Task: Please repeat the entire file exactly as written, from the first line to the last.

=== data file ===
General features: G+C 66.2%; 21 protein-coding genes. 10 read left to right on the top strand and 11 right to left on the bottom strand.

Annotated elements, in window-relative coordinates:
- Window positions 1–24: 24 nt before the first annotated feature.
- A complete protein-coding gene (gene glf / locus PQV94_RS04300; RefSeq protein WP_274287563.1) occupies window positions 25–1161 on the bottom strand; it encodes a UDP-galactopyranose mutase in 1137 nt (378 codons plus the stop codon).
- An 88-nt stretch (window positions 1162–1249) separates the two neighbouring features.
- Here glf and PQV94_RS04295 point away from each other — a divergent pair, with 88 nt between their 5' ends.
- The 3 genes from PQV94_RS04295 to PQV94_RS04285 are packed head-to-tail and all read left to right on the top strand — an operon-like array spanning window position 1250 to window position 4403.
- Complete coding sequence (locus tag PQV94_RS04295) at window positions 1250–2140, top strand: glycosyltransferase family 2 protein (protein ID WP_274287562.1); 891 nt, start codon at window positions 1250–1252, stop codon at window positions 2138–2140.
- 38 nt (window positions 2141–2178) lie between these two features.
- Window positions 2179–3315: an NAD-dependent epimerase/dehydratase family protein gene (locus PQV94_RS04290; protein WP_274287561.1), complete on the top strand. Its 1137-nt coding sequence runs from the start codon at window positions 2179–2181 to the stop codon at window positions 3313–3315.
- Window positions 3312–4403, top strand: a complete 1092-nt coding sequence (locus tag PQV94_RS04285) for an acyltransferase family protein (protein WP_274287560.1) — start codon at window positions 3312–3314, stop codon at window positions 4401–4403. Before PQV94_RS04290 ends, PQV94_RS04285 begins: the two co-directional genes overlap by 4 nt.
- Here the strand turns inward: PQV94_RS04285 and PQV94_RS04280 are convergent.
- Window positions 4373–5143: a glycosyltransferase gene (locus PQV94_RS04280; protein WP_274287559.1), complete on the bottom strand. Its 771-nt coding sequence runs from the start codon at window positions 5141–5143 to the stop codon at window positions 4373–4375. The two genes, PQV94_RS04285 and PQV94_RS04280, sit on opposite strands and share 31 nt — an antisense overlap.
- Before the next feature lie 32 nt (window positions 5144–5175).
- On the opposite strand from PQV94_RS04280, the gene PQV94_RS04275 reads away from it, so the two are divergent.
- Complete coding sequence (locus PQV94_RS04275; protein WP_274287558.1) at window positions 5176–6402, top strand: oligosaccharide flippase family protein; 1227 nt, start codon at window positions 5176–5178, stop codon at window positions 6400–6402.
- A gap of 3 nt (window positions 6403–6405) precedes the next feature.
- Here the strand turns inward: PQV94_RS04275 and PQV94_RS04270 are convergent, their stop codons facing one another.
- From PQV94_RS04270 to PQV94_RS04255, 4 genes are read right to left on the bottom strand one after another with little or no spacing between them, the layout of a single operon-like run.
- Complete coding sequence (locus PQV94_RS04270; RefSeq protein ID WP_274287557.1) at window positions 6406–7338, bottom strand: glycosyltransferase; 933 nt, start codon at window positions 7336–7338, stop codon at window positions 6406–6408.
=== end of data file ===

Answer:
General features: G+C 66.2%; 21 protein-coding genes. 10 read left to right on the top strand and 11 right to left on the bottom strand.

Annotated elements, in window-relative coordinates:
- Window positions 1–24: 24 nt before the first annotated feature.
- A complete protein-coding gene (gene glf / locus PQV94_RS04300; RefSeq protein WP_274287563.1) occupies window positions 25–1161 on the bottom strand; it encodes a UDP-galactopyranose mutase in 1137 nt (378 codons plus the stop codon).
- An 88-nt stretch (window positions 1162–1249) separates the two neighbouring features.
- Here glf and PQV94_RS04295 point away from each other — a divergent pair, with 88 nt between their 5' ends.
- The 3 genes from PQV94_RS04295 to PQV94_RS04285 are packed head-to-tail and all read left to right on the top strand — an operon-like array spanning window position 1250 to window position 4403.
- Complete coding sequence (locus tag PQV94_RS04295) at window positions 1250–2140, top strand: glycosyltransferase family 2 protein (protein ID WP_274287562.1); 891 nt, start codon at window positions 1250–1252, stop codon at window positions 2138–2140.
- 38 nt (window positions 2141–2178) lie between these two features.
- Window positions 2179–3315: an NAD-dependent epimerase/dehydratase family protein gene (locus PQV94_RS04290; protein WP_274287561.1), complete on the top strand. Its 1137-nt coding sequence runs from the start codon at window positions 2179–2181 to the stop codon at window positions 3313–3315.
- Window positions 3312–4403, top strand: a complete 1092-nt coding sequence (locus tag PQV94_RS04285) for an acyltransferase family protein (protein WP_274287560.1) — start codon at window positions 3312–3314, stop codon at window positions 4401–4403. Before PQV94_RS04290 ends, PQV94_RS04285 begins: the two co-directional genes overlap by 4 nt.
- Here the strand turns inward: PQV94_RS04285 and PQV94_RS04280 are convergent.
- Window positions 4373–5143: a glycosyltransferase gene (locus PQV94_RS04280; protein WP_274287559.1), complete on the bottom strand. Its 771-nt coding sequence runs from the start codon at window positions 5141–5143 to the stop codon at window positions 4373–4375. The two genes, PQV94_RS04285 and PQV94_RS04280, sit on opposite strands and share 31 nt — an antisense overlap.
- Before the next feature lie 32 nt (window positions 5144–5175).
- On the opposite strand from PQV94_RS04280, the gene PQV94_RS04275 reads away from it, so the two are divergent.
- Complete coding sequence (locus PQV94_RS04275; protein WP_274287558.1) at window positions 5176–6402, top strand: oligosaccharide flippase family protein; 1227 nt, start codon at window positions 5176–5178, stop codon at window positions 6400–6402.
- A gap of 3 nt (window positions 6403–6405) precedes the next feature.
- Here the strand turns inward: PQV94_RS04275 and PQV94_RS04270 are convergent, their stop codons facing one another.
- From PQV94_RS04270 to PQV94_RS04255, 4 genes are read right to left on the bottom strand one after another with little or no spacing between them, the layout of a single operon-like run.
- Complete coding sequence (locus PQV94_RS04270; RefSeq protein ID WP_274287557.1) at window positions 6406–7338, bottom strand: glycosyltransferase; 933 nt, start codon at window positions 7336–7338, stop codon at window positions 6406–6408.